A Syrian refugee waits to be transferred to the Moria registration center, after arriving at the port of Mytilene on the Greek island of Lesbos, following a rescue operation by the Greek Coast Guard at open sea on March 21. (Alkis Konstantinidis/Reuters)

On the isle of Lesbos, there are now two facilities to house the migrants who risked their lives crossing the sea. The Syrian refugees call them the good camp and the bad camp.

The good camp is airy and open, and migrants are getting ready to sail to the Greek mainland, where there is still a chance they may reach their dream destinations in Germany, Sweden or France.

In the bad camp, there is razor wire and a locked gate, and the police are preparing the asylum seekers for a forced ferry ride back to where they came from.

The two transit centers show in stark relief the past and future for migrants clamoring to reach Europe.

It is here that Europe will answer the big questions: Will Greece really send people fleeing war and chaos in Syria and Iraq back to Turkey, by force if necessary?

The Europeans say they will — starting Monday.

Greek officials said the first ferries are scheduled to take the first migrants back to Turkey next week. They hope the move stems the tide of newcomers.

Humanitarian organizations, along with the U.N. refugee agency, warn that the returns are being rushed, that Greece could be overwhelmed. The asylum seekers will not get a full hearing, they say. The aid organizations worry that traumatized people may balk at being herded onto boats and sent to uncertain conditions in Turkey.

“The risk is that they will do everything very, very quickly and create an assembly line for returns,” said Michele Telaro, project coordinator on Lesbos for the group Doctors Without Borders.

U.S. Deputy Secretary of State Heather Higginbottom was on Lesbos this week to assess the situation. “There is still a lot of work going on to determine how people will be processed and what that will look like,” she said. “We’re eager to see those details as much as everyone else.”

The Greek parliament passed legislation late Friday designed to ease concerns about whether the human rights of irregular migrants would be protected under international law. The asylum amendment bill stated that people will be sent back to a “safe third country” or a “safe first country of asylum” without explicitly designating Turkey as safe.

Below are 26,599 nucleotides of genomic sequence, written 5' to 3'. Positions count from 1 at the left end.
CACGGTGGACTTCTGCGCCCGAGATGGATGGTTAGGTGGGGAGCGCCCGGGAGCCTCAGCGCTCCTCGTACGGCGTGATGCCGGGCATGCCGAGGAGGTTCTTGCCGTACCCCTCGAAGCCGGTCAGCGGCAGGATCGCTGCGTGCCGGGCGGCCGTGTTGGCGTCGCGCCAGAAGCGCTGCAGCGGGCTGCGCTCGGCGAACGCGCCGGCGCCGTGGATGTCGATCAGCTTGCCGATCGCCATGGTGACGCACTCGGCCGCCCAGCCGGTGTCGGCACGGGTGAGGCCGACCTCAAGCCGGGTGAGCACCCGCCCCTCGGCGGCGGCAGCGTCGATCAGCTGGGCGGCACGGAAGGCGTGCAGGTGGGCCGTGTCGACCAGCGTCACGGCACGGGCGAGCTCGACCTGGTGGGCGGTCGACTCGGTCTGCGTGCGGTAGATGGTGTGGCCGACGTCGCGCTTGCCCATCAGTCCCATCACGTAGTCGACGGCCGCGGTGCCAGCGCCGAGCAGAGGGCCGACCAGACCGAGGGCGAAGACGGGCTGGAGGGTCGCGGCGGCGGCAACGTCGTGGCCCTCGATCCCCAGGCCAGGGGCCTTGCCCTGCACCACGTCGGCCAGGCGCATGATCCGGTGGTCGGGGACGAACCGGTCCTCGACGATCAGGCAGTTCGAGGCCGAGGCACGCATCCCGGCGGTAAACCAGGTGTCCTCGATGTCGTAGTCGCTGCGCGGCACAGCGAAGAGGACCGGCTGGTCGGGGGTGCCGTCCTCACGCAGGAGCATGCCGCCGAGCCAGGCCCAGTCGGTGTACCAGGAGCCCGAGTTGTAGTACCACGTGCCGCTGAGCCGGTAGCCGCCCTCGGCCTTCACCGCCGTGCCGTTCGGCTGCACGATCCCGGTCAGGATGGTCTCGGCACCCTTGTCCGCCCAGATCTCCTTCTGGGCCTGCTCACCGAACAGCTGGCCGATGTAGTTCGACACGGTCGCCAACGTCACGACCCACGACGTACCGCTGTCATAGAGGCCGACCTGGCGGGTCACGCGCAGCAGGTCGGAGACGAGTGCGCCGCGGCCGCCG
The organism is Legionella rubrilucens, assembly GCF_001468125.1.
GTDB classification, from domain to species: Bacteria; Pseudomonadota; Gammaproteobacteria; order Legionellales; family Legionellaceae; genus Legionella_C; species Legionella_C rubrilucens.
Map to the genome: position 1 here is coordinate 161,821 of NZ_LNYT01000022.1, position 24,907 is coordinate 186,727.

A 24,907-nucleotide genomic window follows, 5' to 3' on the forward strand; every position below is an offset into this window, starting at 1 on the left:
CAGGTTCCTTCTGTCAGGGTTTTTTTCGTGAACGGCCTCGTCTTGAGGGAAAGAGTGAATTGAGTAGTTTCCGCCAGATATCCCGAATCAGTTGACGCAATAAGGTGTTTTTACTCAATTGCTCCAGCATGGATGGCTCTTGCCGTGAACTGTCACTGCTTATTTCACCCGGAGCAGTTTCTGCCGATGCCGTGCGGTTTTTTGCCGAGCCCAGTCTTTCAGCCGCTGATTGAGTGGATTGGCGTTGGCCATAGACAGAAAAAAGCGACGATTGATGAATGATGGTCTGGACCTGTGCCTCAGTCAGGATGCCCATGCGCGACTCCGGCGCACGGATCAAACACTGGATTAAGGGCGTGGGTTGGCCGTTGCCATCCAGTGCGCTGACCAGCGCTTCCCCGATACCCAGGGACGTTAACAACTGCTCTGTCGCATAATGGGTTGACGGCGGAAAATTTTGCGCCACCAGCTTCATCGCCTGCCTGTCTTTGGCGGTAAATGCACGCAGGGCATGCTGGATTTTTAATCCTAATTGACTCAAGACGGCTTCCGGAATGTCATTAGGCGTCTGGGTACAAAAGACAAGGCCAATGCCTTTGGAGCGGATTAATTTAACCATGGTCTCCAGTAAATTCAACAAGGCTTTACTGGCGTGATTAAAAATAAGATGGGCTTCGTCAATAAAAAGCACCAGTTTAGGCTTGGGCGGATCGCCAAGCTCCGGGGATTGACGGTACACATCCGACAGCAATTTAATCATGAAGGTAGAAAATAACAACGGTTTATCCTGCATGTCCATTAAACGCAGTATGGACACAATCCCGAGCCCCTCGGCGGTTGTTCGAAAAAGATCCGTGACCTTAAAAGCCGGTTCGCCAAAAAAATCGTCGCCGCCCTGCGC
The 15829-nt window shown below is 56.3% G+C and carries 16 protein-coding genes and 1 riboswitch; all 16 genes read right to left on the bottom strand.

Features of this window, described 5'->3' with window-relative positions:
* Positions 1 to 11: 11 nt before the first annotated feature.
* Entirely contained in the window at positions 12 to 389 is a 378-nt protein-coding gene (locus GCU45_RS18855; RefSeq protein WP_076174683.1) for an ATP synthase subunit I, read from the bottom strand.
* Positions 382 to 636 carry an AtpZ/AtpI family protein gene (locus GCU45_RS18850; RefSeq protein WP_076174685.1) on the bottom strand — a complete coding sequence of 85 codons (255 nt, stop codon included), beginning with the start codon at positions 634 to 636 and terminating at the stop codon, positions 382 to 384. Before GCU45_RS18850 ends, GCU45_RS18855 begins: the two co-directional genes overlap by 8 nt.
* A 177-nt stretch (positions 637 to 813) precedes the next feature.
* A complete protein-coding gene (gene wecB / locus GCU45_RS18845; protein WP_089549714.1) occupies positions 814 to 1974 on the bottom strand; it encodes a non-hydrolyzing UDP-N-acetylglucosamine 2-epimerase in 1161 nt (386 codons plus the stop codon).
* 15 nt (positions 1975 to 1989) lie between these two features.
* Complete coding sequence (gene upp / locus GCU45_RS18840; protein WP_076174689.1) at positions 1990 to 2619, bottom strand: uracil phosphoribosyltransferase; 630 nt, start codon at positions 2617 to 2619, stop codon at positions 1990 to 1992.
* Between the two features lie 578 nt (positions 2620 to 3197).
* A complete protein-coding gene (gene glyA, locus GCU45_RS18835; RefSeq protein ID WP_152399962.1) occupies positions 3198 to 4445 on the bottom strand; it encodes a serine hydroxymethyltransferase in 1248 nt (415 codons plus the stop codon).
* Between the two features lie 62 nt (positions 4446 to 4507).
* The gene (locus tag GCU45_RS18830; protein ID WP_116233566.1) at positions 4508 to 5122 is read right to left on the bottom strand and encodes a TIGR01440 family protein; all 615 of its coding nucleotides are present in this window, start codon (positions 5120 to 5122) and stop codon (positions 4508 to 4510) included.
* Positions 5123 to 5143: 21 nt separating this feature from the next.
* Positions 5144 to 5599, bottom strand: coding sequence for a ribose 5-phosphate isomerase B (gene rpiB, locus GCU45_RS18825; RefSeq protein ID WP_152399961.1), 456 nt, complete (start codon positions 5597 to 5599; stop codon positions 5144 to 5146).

Tensions are rising. As disturbances broke out at migrant hot spots on the Greek mainland this week, authorities announced plans to send additional police to the islands to keep order. Activists told reporters that Greek police used stun guns on Syrians and Iraqis on the nearby island of Chios, where fences were torn down in protest.

In the good camp on Lesbos, where the last hundred refugees are waiting for a ferry ride to the Greek mainland, the residents still can dream of making it to the heart of Europe. These asylum seekers were smuggled to the Greek island from Turkey before Europe shut the door to new arrivals on March 20.

The camp is spotless, with fresh herbs growing in flower boxes and a quartet of Greek musicians serenading the residents, who are smothered with help from a dozen humanitarian aid groups.

“We don’t call them ‘refugees.’ They are our guests,” said Stavros Myrogiannis, manager of the Kara Tepe site, correcting a visitor. He seemed sad to see them go.

This is the Europe with open arms, the Europe of 2015.

Myrogiannis estimated that, over the past six months, he has “hosted” hundreds of thousands of “travelers” from war-torn Syria, Iraq and Afghanistan who made the perilous trip across the Aegean Sea.

Asked what he thought when he learned that the people of Lesbos and the other Greek islands were to be nominated for the Nobel Peace Prize for their acts of charity, Myrogiannis waved away the flattery.

“We acted like human beings,” he said. “That is enough.”

One of his last guests was Hasan Zaheda, 31, a landscape designer from Damascus, Syria. He, his wife and toddler son barely made it before the cutoff date. The first raft they were put on by smugglers in Turkey sank, the second trip was foiled by police, the third by foul weather. The fourth was the charm. They were rescued by the Greek Coast Guard.